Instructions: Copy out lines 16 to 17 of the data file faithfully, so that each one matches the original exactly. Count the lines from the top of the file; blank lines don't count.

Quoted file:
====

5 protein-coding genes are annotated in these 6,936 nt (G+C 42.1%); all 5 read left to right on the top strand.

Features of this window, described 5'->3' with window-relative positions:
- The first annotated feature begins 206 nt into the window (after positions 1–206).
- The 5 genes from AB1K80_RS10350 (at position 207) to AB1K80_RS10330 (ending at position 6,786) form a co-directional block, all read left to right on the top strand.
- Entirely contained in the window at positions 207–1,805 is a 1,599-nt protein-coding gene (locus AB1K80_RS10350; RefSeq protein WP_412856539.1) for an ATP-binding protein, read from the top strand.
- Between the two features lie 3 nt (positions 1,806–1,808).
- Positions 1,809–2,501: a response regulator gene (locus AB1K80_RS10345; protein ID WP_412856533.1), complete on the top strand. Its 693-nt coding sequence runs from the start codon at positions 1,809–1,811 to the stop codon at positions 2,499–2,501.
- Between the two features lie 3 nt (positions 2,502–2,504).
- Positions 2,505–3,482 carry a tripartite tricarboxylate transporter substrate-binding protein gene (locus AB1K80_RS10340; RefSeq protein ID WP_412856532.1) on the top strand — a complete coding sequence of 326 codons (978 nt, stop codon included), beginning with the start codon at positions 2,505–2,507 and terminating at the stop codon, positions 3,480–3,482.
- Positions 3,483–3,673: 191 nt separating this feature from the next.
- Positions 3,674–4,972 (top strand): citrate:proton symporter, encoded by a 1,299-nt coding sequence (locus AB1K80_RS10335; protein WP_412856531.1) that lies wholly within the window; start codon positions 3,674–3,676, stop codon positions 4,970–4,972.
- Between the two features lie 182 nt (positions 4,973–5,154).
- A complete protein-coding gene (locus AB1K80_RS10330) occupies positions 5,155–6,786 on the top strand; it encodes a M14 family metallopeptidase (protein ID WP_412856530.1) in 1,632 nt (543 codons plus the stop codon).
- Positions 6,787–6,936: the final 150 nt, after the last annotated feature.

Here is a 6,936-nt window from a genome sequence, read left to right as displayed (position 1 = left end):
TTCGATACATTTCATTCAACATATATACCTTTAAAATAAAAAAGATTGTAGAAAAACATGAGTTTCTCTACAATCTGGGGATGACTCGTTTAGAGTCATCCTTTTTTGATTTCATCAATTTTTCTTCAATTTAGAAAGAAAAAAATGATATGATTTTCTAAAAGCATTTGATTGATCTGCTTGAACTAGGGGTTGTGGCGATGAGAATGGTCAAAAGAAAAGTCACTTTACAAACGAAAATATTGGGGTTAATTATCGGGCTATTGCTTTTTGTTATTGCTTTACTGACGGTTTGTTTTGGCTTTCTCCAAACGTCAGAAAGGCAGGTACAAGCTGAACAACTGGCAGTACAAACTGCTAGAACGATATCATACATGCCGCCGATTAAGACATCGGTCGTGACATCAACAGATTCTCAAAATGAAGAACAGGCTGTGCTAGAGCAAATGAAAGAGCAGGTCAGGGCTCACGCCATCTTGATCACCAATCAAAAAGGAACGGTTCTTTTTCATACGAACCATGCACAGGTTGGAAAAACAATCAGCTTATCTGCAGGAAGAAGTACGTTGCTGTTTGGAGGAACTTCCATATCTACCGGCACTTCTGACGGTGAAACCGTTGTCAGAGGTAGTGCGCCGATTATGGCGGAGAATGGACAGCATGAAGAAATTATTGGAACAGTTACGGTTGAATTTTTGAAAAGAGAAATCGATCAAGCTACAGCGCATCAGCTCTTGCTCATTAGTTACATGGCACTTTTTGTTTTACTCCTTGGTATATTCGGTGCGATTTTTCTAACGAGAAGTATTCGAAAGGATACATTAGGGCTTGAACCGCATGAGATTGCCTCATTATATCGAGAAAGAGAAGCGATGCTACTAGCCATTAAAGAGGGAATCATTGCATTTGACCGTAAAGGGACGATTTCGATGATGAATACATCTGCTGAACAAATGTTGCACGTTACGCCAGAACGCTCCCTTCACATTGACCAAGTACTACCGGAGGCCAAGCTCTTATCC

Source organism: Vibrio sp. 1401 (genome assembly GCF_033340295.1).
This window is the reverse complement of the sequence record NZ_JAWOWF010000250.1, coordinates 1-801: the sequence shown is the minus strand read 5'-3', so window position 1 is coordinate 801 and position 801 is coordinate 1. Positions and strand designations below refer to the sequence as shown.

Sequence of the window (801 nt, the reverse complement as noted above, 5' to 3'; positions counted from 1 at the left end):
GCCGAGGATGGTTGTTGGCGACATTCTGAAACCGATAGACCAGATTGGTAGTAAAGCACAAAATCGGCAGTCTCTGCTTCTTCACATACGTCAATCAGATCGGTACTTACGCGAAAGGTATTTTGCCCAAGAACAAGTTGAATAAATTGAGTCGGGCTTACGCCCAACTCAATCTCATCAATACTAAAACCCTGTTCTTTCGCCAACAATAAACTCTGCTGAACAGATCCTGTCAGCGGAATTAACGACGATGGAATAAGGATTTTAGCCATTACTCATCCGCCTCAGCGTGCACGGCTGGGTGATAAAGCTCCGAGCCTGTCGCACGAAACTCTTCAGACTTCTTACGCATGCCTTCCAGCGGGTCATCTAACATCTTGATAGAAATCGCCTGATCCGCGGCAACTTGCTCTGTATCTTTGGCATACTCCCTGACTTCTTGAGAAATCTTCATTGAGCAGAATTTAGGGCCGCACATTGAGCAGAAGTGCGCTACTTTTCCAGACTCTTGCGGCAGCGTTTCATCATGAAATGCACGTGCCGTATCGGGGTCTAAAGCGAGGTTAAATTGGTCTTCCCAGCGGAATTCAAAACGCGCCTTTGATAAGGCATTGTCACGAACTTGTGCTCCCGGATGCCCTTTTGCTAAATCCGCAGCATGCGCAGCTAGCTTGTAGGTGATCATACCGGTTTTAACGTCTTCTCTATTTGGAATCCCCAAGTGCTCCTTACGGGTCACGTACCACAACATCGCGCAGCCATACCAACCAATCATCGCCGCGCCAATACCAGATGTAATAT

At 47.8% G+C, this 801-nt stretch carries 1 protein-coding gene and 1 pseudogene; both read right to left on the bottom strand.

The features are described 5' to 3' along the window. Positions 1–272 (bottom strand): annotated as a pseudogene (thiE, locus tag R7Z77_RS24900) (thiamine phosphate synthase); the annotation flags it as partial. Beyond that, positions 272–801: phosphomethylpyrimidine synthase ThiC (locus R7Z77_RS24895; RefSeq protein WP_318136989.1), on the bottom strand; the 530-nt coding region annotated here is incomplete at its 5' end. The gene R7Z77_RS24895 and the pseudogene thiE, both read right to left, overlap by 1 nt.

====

TTCGATACATTTCATTCAACATATATACCTTTAAAATAAAAAAGATTGTAGAAAAACATGAGTTTCTCTACAATCTGGGGATGACTCGTTTAGAGTCATCCTTTTTTGATTTCATCAATTTTTCTTCAATTTAGAAAGAAAAAAATGATATGATTTTCTAAAAGCATTTGATTGATCTGCTTGAACTAGGGGTTGTGGCGATGAGAATGGTCAAAAGAAAAGTCACTTTACAAACGAAAATATTGGGGTTAATTATCGGGCTATTGCTTTTTGTTATTGCTTTACTGACGGTTTGTTTTGGCTTTCTCCAAACGTCAGAAAGGCAGGTACAAGCTGAACAACTGGCAGTACAAACTGCTAGAACGATATCATACATGCCGCCGATTAAGACATCGGTCGTGACATCAACAGATTCTCAAAATGAAGAACAGGCTGTGCTAGAGCAAATGAAAGAGCAGGTCAGGGCTCACGCCATCTTGATCACCAATCAAAAAGGAACGGTTCTTTTTCATACGAACCATGCACAGGTTGGAAAAACAATCAGCTTATCTGCAGGAAGAAGTACGTTGCTGTTTGGAGGAACTTCCATATCTACCGGCACTTCTGACGGTGAAACCGTTGTCAGAGGTAGTGCGCCGATTATGGCGGAGAATGGACAGCATGAAGAAATTATTGGAACAGTTACGGTTGAATTTTTGAAAAGAGAAATCGATCAAGCTACAGCGCATCAGCTCTTGCTCATTAGTTACATGGCACTTTTTGTTTTACTCCTTGGTATATTCGGTGCGATTTTTCTAACGAGAAGTATTCGAAAGGATACATTAGGGCTTGAACCGCATGAGATTGCCTCATTATATCGAGAAAGAGAAGCGATGCTACTAGCCATTAAAGAGGGAATCATTGCATTTGACCGTAAAGGGACGATTTCGATGATGAATACATCTGCTGAACAAATGTTGCACGTTACGCCAGAACGCTCCCTTCACATTGACCAAGTACTACCGGAGGCCAAGCTCTTATCC

Source organism: Vibrio sp. 1401 (genome assembly GCF_033340295.1).